Bob Cobb, himself a big baseball fan, had new success with the Stars by tapping into his celebrity connections. To raise the capital needed to build their new stadium, Cobb created the “Hollywood Baseball Association” where prominent local figures and Hollywood celebrities could buy small amounts of stock in the team. Hollywood jumped at the chance to take part. The Association’s members were a veritable who’s who of Hollywood at the time: Cecil B. DeMille (who was also the first chairman of the board of directors), Gary Cooper, Bing Crosby, Gene Autry, George Burns, Gail Patrick (actress and wife of Bob Cobb), Robert Taylor, Walt Disney, Jack Benny, Barbara Stanwyck, and Harry Warner, to name a few. The Hollywood Baseball Association not only gave Cobb the much-needed funds to build a new stadium, it also allowed him to advertise as “the Hollywood Stars baseball team, owned by the Hollywood stars.”
With the infusion of cash from their celebrity investors, Cobb and the Hollywood Baseball Association were ready to find the Stars a home ballpark. Cobb negotiated an agreement with the A. F. Gilmore Company to build the new field on the land it owned on Beverly Boulevard near Fairfax, to become part of “Gilmore Island” along with Gilmore Stadium, a multi-use stadium frequently used for football games and racing events. The new Gilmore Field was scheduled to be ready for Opening Day of the 1939 season, but due to construction delays it didn’t officially open until May 2, 1939.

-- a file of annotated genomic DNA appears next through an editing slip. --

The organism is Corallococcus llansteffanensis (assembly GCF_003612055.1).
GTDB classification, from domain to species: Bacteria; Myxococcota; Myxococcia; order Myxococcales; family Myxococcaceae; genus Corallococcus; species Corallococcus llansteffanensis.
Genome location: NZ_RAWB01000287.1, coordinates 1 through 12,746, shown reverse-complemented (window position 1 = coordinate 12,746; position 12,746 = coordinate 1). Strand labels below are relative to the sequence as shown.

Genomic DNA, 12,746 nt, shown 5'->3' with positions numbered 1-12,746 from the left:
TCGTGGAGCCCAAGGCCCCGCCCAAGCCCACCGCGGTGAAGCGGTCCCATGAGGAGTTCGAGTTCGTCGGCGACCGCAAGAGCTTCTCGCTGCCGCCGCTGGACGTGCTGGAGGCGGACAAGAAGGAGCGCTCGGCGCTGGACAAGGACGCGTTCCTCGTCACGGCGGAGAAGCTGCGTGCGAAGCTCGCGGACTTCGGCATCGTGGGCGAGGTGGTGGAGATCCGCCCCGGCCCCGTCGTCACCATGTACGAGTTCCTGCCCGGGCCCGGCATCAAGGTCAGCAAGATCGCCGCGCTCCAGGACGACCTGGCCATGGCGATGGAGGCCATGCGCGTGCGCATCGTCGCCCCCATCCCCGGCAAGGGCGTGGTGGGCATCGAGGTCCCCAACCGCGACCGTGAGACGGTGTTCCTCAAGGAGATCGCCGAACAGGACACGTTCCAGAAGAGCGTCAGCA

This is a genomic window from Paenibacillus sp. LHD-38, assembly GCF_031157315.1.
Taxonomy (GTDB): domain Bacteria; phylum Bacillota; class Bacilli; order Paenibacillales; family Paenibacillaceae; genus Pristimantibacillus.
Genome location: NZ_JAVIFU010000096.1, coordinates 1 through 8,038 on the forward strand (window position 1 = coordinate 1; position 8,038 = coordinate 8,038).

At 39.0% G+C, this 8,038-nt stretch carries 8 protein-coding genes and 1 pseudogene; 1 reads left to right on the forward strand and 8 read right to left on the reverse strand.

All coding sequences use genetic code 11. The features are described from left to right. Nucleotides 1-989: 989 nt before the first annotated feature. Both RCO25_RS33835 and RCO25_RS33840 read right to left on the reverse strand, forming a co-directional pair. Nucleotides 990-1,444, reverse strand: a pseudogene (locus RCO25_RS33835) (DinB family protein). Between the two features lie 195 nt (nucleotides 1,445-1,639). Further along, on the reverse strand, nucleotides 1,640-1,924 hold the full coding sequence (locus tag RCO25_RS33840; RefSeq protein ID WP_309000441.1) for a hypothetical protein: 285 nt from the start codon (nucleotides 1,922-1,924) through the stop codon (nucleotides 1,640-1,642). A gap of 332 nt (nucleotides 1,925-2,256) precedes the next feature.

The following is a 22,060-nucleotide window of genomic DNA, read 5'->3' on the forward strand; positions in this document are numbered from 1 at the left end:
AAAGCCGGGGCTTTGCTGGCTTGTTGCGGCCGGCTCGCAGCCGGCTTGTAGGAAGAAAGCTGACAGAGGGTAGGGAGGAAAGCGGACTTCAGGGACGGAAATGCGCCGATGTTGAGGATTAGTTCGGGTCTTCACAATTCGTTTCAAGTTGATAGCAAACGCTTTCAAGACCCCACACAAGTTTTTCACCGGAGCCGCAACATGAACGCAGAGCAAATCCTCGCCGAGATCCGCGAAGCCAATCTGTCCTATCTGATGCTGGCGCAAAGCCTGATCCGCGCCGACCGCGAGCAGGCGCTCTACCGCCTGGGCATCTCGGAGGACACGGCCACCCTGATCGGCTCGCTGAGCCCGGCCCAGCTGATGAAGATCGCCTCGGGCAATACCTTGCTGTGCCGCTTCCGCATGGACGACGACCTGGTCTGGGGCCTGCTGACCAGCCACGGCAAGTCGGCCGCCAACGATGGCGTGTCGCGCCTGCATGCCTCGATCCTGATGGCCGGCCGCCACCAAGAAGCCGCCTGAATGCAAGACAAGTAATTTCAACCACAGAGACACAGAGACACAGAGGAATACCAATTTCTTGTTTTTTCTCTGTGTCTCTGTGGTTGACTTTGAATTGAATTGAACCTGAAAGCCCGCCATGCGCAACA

Unsurprisingly, given the celebrity cast of the Hollywood Baseball Association, the christening of Gilmore Field had “all the fanfare and glamour of a film city world-premiere.” And quite the fanfare it was for that first game:
[B]ecause it’s in Hollywood the dedication will be more like a gala premiere with stars of the screen, radio and stage on hand to help the Hollywood Stars and the Seattle Rainiers start the ball a-rollin’. The opening battery? It’ll be Gail Patrick, lovely screen star and wife of Bob (Brown Derby) Cobb, the vice-president of the Hollywoods, as the pitcher. The catcher will be Martha Raye, “the screen’s clamor girl.” No, Martha won’t catch the first ball in her mouth because she’s afraid Joe E. Brown might get jealous. And the first batter will be … [Jack] Benny, No. 1 man on the air. And ‘tis rumoured the umpire will be Jane Withers. Of course, there’ll be a whole host of other motion-picture celebrities present. Among them will be Robert Taylor, Lupe Velez, Al Jolson, Bing Crosby, Lloyd Bacon, June Collyer, Stu Erwin, Gary Cooper, Bill Gargan and the song-writing duo of Gordon and Revel. Several of them are stockholders in the Hollywood club. And for the benefit of those who don’t like motion-picture stars but prefer baseball instead, there’s going to be a ball game between the Hollywoods and the Seattles, starting at 2:15.